2,531 research outputs found

    Ex. 279-US-405

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    Report: The Relative Merits of the Modified Sag-Tape Method for Determining Instream Flow Requirement

    Ex. 281-US-403

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    Report: The Relative Merits of the Modified Sag-Tape Method for Determining Instream Flow Requirement

    Ex. 281-US-403

    Get PDF
    Report: The Relative Merits of the Modified Sag-Tape Method for Determining Instream Flow Requirement

    Ex. 279-US-405

    Get PDF
    Report: The Relative Merits of the Modified Sag-Tape Method for Determining Instream Flow Requirement

    Ex. 277-US-403

    Get PDF
    Report: The Relative Merits of the Modified Sag-Tape Method for Determining Instream Flow Requirement

    Ex. 277-US-403

    Get PDF
    Report: The Relative Merits of the Modified Sag-Tape Method for Determining Instream Flow Requirement

    Asymmetric Cyclopropanation of Styrene Catalyzed by Chiral Macrocyclic Iron(II) Complexes

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    Three chiral tetraaza macrocyclic ligands (4a−c) were synthesized by the cyclization reaction of diamines with dithioaldehydes. The iron(II) complexes of ligands 4a and 4c, as well as two chiral iron(II) porphyrin complexes, FeII(D4-TpAP) and Fe(α2β2-BNP), are efficient catalysts for the cyclopropanation of styrene with diazoacetate reagents. The cyclopropyl esters were produced with high diastereoselectivities and good yields. However, the enantioselectivities were modest at best. The rationalization of the stereoselectivity in these cyclopropanation reactions is presented. The results of a single-crystal X-ray analysis of the ligand 4a are also reported

    Headloop suppression PCR and its application to selective amplification of methylated DNA sequences

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    Selective amplification in PCR is principally determined by the sequence of the primers and the temperature of the annealing step. We have developed a new PCR technique for distinguishing related sequences in which additional selectivity is dependent on sequences within the amplicon. A 5′ extension is included in one (or both) primer(s) that corresponds to sequences within one of the related amplicons. After copying and incorporation into the PCR product this sequence is then able to loop back, anneal to the internal sequences and prime to form a hairpin structure—this structure is then refractory to further amplification. Thus, amplification of sequences containing a perfect match to the 5′ extension is suppressed while amplification of sequences containing mismatches or lacking the sequence is unaffected. We have applied Headloop PCR to DNA that had been bisulphite-treated for the selective amplification of methylated sequences of the human GSTP1 gene in the presence of up to a 10(5)-fold excess of unmethylated sequences. Headloop PCR has a potential for clinical application in the detection of differently methylated DNAs following bisulphite treatment as well as for selective amplification of sequence variants or mutants in the presence of an excess of closely related DNA sequences

    Characterisation of the Cullin-3 mutation that causes a severe form of familial hypertension and hyperkalaemia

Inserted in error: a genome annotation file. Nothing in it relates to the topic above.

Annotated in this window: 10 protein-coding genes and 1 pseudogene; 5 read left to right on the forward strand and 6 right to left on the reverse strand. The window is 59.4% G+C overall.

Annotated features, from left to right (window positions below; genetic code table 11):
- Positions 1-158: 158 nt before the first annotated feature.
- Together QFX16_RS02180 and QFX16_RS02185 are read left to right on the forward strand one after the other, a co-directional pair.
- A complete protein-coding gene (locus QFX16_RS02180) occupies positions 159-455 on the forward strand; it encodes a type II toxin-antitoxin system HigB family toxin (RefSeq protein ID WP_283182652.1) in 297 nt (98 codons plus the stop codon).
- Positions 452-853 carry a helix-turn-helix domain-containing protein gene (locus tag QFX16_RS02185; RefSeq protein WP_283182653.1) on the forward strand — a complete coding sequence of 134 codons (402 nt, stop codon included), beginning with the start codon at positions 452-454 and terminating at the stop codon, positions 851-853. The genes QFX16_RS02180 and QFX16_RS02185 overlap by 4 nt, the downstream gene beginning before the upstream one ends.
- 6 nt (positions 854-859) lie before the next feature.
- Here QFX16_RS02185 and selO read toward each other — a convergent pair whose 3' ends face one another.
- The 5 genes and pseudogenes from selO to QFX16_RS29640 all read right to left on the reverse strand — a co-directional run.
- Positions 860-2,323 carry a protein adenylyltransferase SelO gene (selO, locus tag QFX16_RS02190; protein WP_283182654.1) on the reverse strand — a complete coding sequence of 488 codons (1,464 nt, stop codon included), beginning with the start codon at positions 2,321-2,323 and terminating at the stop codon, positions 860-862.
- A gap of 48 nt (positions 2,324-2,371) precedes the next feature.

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    Deletion of exon 9 from Cullin‐3 (CUL3, residues 403–459: CUL3Δ403–459) causes pseudohypoaldosteronism type IIE (PHA2E), a severe form of familial hyperkalaemia and hypertension (FHHt). CUL3 binds the RING protein RBX1 and various substrate adaptors to form Cullin‐RING‐ubiquitin‐ligase complexes. Bound to KLHL3, CUL3‐RBX1 ubiquitylates WNK kinases, promoting their ubiquitin‐mediated proteasomal degradation. Since WNK kinases activate Na/Cl co‐transporters to promote salt retention, CUL3 regulates blood pressure. Mutations in both KLHL3 and WNK kinases cause PHA2 by disrupting Cullin‐RING‐ligase formation. We report here that the PHA2E mutant, CUL3Δ403–459, is severely compromised in its ability to ubiquitylate WNKs, possibly due to altered structural flexibility. Instead, CUL3Δ403–459 auto‐ubiquitylates and loses interaction with two important Cullin regulators: the COP9‐signalosome and CAND1. A novel knock‐in mouse model of CUL3WT/Δ403–459 closely recapitulates the human PHA2E phenotype. These mice also show changes in the arterial pulse waveform, suggesting a vascular contribution to their hypertension not reported in previous FHHt models. These findings may explain the severity of the FHHt phenotype caused by CUL3 mutations compared to those reported in KLHL3 or WNK kinases

    Benefit-Cost Analysis of FEMA Hazard Mitigation Grants

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    Mitigation ameliorates the impact of natural hazards on communities by reducing loss of life and injury, property and environmental damage, and social and economic disruption. The potential to reduce these losses brings many benefits, but every mitigation activity has a cost that must be considered in our world of limited resources. In principle benefit-cost analysis (BCA) can be used to assess a mitigation activity’s expected net benefits (discounted future benefits less discounted costs), but in practice this often proves difficult. This paper reports on a study that refined BCA methodologies and applied them to a national statistical sample of FEMA mitigation activities over a ten-year period for earthquake, flood, and wind hazards. The results indicate that the overall benefit-cost ratio for FEMA mitigation grants is about 4 to 1, though the ratio varies according to hazard and mitigation type.
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